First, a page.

How's it taste, partner?
As soon as you unscrew the bottle there's a great smell, creamy root beer smell. The good stuff continues with a very fizzy and flavoursome gulp. The caramel after-taste and fizziness snaps at your taste buds.
Its caffeine-free and has pure cane sugar. Gets my vote.
Friday, 7 March 2014
Still, after a couple of mass-produced root beers its great to taste a fresh and natural albeit weak tasting drink. Good to see that pure cane sugar is being used instead of the horrible high fructose syrup and is caffeine free. The rest of ingredients looked very natural until I read the following two items: Methyl Salicylate and Sodium Benzoate. Actually both are (sort of) natural with no real worries. Only the Sodium Benzoate had some nutritional issues - it's not great for kids with AHHD but on the other hand its naturally found in cranberries and apples.
Squamscot are a very, very old New Hampshire brewery and their website matches this heritage (tongue-in-cheek, sorry). Established in 1863 there are an amazing amount of other flavours including the Maple Cream, Fruit Bowl, Half and Half (lemon and grapefruit), and Yup (which is just lemon, yup, just lemon). For this I doff my cap to.
Apart from that, the label design isn't going to win any awards. It looks like the company has used a Windows 95 PC with a first edition of PowerPoint to design it (and the website in Word). Still it has a some charm and could always be used in films and TV shows looking to recreate the early 1990s.
Tuesday, 4 March 2014
Well, yes and no in this case. It's certainly better in terms of taste than the UK budget root beer maker, Carter's which I reviewed earlier this year. There's a traditional taste of root beer but for me its like drinking full-fat Coke. After about three gulps my teeth had that 'dissolving' feeling and I was looking for the ice to water it down. Checking the ingredients and I can see that its full of High Fructose Corn Syrup, basically a cheap substitute for sugar with some questionable health concerns. At least it's caffeine-free.
For the less discerning root beer drinker it offers a cheaper, full of flavour experience. For the older, root beer connoisseur I'm prepared to spend a bit more on those independent brews with natural ingredients. Otherwise you'll probably want to stick to A&W or the previously reviewed Barq's.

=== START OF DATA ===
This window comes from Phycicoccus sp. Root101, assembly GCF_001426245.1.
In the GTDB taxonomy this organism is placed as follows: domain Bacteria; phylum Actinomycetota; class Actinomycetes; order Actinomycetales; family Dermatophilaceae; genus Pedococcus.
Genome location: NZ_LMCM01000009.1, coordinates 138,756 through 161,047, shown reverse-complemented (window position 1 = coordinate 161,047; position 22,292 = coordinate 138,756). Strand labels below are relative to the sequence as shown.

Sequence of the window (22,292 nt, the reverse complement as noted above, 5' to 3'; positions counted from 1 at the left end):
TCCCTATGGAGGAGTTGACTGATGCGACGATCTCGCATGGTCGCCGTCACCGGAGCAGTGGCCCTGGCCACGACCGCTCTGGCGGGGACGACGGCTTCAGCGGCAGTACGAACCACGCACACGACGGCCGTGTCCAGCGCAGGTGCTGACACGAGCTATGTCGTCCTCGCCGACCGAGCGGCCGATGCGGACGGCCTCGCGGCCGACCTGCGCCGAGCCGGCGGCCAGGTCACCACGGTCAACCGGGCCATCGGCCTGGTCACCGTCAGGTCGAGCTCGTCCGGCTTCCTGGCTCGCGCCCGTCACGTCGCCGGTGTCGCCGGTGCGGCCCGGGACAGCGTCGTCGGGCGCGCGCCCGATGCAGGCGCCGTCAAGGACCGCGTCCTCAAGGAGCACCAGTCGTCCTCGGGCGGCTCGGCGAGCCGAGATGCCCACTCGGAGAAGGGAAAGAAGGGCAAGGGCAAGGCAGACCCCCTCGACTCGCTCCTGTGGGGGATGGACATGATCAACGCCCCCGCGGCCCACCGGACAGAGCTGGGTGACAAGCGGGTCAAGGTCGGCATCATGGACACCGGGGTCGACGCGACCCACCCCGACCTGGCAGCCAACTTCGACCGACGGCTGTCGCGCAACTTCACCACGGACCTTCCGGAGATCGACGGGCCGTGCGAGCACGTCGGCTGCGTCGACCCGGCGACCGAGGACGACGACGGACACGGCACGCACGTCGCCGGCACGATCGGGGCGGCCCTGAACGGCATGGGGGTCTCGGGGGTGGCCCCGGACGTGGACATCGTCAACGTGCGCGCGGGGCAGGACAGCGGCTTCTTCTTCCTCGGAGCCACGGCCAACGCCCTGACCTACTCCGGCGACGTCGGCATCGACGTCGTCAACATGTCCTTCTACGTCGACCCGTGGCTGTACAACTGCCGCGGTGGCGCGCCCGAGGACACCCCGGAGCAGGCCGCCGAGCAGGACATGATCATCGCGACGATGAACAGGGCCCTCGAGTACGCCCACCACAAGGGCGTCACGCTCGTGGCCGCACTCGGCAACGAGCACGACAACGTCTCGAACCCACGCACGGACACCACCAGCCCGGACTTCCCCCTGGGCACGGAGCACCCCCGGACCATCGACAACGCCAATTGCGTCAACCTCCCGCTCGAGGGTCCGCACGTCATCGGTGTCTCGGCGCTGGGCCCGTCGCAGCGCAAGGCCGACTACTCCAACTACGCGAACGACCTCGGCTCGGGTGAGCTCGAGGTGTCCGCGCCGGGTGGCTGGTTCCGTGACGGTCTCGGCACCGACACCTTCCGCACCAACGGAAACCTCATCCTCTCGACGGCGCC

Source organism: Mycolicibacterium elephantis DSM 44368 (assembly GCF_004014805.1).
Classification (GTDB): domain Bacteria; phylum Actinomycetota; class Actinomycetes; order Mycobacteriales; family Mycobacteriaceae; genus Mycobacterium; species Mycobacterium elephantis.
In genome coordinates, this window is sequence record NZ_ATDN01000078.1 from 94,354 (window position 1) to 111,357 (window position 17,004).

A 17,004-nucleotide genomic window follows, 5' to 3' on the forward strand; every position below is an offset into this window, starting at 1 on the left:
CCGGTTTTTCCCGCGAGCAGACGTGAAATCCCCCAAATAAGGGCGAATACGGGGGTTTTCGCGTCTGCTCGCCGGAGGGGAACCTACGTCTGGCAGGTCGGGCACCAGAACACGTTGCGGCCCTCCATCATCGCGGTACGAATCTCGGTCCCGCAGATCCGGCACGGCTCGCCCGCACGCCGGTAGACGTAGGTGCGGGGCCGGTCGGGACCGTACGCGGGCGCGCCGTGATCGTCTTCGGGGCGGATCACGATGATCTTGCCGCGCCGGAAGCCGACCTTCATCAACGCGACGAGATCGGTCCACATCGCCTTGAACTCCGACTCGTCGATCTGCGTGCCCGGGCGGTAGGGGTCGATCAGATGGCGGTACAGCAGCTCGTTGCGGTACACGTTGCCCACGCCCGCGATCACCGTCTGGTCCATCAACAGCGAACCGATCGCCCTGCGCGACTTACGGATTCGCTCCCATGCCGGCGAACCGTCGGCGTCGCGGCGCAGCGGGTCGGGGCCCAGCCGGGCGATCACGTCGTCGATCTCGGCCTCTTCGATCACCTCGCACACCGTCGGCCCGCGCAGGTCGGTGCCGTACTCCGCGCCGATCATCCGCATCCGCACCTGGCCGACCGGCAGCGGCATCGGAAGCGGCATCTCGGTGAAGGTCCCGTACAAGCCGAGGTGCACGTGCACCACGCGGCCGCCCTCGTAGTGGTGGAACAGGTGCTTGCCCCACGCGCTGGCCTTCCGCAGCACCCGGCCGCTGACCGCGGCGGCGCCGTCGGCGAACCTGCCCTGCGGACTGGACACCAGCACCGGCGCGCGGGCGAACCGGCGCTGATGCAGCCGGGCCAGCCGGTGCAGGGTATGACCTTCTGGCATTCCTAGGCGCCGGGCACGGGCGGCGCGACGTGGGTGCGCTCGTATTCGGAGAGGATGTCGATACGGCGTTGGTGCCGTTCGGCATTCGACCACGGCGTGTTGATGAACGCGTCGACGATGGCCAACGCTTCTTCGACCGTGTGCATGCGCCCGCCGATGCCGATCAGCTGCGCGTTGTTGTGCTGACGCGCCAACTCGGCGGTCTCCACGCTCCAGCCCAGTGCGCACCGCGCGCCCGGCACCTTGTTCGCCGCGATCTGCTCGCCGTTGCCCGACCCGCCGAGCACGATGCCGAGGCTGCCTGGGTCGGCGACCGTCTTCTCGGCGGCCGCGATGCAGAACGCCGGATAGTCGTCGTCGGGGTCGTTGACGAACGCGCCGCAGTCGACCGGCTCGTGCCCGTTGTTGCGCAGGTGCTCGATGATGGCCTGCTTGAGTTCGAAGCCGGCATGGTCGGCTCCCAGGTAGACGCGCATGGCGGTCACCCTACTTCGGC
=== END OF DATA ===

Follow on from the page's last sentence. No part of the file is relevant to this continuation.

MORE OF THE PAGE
Dad's root beer (can designed by the same people behind WD40) is available to buy in 355ml cans at 99p from American Soda.
I rate this:
Wednesday, 26 February 2014
Monday, 3 February 2014
Ok, long introduction for a review of a root beer but this IBC is caffeine free so it made sense to drink it on a Sunday. Quite a basic taste of root beer and the Deep Heat force is strong in this one. However, it's crossed over to the dark side with its combined chemical-like sharp taste and fizziness at the end of the gulp.
Checking the ingredients and that four word combo reminds you to be vigilant when shopping - High Fructose Corn Syrup! Let's say I'm not a fan as its a sweetener that fails of taste. It sort of reminded me of Dr Pepper and checking Wikipedia, I notice that IBC go bought up by Cadbury Schwepps which owns the Dr Pepper brand. With that in mind, this is the Darth Sith of the root beers. Black and red in appearance and a member of the Dark Side.
Another purchase from Cyber Candy, Brighton store for the slightly cheaper than normal price of £1.59 for a small bottle.
<Jedi mind trick>This isn't the root beer you're looking for. You can go about your business. Move along. This root beer score is: